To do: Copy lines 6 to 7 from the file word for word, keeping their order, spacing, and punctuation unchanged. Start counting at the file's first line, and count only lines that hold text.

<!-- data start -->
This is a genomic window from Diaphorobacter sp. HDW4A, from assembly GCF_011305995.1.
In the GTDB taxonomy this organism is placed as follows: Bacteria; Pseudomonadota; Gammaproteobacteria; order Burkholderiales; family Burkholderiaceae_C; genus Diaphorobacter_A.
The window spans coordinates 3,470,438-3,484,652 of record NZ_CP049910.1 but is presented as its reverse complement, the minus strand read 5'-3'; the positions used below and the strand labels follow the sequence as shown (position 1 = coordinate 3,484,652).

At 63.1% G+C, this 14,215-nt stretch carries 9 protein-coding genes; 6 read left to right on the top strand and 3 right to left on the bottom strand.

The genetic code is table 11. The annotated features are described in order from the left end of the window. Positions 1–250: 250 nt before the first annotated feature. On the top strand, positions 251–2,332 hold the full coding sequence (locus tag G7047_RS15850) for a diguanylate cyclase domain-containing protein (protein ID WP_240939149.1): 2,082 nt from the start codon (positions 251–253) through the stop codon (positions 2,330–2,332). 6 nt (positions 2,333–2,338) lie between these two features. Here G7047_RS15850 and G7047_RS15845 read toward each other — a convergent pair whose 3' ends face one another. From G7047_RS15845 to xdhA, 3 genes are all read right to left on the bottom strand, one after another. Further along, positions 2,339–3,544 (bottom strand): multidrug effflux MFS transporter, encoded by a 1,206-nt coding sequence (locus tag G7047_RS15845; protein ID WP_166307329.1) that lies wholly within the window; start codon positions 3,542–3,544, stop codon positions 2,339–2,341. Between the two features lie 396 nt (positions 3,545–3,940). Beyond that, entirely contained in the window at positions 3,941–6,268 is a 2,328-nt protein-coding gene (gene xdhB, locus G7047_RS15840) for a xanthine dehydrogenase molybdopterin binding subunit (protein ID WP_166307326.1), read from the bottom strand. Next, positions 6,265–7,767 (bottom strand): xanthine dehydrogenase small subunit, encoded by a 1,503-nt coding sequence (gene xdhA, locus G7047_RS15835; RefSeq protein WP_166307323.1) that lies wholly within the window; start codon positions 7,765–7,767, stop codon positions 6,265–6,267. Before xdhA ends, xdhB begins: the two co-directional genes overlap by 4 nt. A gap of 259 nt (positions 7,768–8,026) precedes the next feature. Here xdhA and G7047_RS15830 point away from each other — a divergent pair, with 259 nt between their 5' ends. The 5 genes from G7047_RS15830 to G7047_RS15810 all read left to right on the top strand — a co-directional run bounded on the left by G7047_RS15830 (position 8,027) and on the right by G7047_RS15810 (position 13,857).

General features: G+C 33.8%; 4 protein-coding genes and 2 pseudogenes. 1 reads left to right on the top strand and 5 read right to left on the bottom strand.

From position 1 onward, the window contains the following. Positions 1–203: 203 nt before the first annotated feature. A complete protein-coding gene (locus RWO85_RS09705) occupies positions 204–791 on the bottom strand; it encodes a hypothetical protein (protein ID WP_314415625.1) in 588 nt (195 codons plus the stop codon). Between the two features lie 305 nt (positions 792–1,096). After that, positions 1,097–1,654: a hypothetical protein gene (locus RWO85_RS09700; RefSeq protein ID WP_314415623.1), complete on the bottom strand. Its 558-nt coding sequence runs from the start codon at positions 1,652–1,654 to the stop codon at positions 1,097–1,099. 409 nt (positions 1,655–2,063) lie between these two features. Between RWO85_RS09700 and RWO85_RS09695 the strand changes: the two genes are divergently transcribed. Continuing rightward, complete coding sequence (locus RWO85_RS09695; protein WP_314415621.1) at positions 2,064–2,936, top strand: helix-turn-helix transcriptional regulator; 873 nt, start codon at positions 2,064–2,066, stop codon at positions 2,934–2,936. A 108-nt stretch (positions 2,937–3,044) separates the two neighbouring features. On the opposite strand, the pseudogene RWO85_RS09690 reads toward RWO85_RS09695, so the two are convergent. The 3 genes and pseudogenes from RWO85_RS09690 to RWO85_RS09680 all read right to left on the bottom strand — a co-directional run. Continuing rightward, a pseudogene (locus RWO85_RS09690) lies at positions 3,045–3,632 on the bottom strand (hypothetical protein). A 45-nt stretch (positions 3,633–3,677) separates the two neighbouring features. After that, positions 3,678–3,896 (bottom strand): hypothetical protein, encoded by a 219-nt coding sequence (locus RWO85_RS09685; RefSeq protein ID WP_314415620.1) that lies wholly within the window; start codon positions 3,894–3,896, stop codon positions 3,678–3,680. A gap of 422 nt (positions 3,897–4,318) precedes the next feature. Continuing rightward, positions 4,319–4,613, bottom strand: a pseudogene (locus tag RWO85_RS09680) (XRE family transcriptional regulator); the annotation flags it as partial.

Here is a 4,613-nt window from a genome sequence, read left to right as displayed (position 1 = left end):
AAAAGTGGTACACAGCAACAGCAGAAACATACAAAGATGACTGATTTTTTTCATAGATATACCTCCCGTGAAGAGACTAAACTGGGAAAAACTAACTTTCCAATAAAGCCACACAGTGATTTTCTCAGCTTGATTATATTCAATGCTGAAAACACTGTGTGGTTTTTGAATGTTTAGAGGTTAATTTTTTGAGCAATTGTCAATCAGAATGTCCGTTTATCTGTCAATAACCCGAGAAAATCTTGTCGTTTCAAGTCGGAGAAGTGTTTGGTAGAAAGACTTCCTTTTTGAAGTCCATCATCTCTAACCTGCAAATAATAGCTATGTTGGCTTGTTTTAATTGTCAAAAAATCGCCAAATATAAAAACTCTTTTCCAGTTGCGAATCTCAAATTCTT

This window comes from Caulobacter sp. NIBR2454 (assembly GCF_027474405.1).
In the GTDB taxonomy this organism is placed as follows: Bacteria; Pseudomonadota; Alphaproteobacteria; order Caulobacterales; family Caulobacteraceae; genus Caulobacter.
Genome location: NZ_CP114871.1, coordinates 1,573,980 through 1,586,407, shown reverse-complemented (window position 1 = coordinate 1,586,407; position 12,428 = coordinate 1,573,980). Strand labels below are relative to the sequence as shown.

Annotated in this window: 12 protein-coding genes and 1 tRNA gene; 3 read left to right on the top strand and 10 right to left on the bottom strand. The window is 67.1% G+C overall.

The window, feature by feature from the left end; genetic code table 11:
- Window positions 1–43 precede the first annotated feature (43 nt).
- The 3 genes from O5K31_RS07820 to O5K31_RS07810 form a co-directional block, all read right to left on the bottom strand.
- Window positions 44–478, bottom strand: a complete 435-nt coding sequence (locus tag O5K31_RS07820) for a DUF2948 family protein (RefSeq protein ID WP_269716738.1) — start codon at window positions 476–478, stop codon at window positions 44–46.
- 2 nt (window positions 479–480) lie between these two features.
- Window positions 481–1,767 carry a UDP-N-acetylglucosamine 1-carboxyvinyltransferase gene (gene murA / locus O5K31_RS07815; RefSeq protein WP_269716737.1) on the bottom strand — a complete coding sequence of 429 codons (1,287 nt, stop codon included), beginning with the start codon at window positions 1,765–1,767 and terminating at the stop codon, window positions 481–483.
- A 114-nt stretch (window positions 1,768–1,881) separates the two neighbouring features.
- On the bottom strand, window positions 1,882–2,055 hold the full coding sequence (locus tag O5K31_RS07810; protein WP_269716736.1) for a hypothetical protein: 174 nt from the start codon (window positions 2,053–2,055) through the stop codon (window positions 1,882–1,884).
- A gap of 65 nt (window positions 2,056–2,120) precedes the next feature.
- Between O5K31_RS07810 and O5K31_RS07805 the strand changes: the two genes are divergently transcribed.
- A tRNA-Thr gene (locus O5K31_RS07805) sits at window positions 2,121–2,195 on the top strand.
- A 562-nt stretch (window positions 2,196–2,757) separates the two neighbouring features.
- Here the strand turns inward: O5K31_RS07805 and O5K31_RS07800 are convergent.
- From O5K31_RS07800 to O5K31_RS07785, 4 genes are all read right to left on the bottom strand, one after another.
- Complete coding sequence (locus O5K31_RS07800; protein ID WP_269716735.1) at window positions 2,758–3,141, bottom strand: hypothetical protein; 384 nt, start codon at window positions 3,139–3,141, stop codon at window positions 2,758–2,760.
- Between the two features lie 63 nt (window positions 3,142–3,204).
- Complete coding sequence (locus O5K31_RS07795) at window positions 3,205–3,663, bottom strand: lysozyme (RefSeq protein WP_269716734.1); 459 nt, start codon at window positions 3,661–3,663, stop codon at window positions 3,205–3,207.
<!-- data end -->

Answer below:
General features: G+C 33.8%; 4 protein-coding genes and 2 pseudogenes. 1 reads left to right on the top strand and 5 read right to left on the bottom strand.

From position 1 onward, the window contains the following. Positions 1–203: 203 nt before the first annotated feature. A complete protein-coding gene (locus RWO85_RS09705) occupies positions 204–791 on the bottom strand; it encodes a hypothetical protein (protein ID WP_314415625.1) in 588 nt (195 codons plus the stop codon). Between the two features lie 305 nt (positions 792–1,096). After that, positions 1,097–1,654: a hypothetical protein gene (locus RWO85_RS09700; RefSeq protein ID WP_314415623.1), complete on the bottom strand. Its 558-nt coding sequence runs from the start codon at positions 1,652–1,654 to the stop codon at positions 1,097–1,099. 409 nt (positions 1,655–2,063) lie between these two features. Between RWO85_RS09700 and RWO85_RS09695 the strand changes: the two genes are divergently transcribed. Continuing rightward, complete coding sequence (locus RWO85_RS09695; protein WP_314415621.1) at positions 2,064–2,936, top strand: helix-turn-helix transcriptional regulator; 873 nt, start codon at positions 2,064–2,066, stop codon at positions 2,934–2,936. A 108-nt stretch (positions 2,937–3,044) separates the two neighbouring features. On the opposite strand, the pseudogene RWO85_RS09690 reads toward RWO85_RS09695, so the two are convergent. The 3 genes and pseudogenes from RWO85_RS09690 to RWO85_RS09680 all read right to left on the bottom strand — a co-directional run. Continuing rightward, a pseudogene (locus RWO85_RS09690) lies at positions 3,045–3,632 on the bottom strand (hypothetical protein). A 45-nt stretch (positions 3,633–3,677) separates the two neighbouring features. After that, positions 3,678–3,896 (bottom strand): hypothetical protein, encoded by a 219-nt coding sequence (locus RWO85_RS09685; RefSeq protein ID WP_314415620.1) that lies wholly within the window; start codon positions 3,894–3,896, stop codon positions 3,678–3,680. A gap of 422 nt (positions 3,897–4,318) precedes the next feature. Continuing rightward, positions 4,319–4,613, bottom strand: a pseudogene (locus tag RWO85_RS09680) (XRE family transcriptional regulator); the annotation flags it as partial.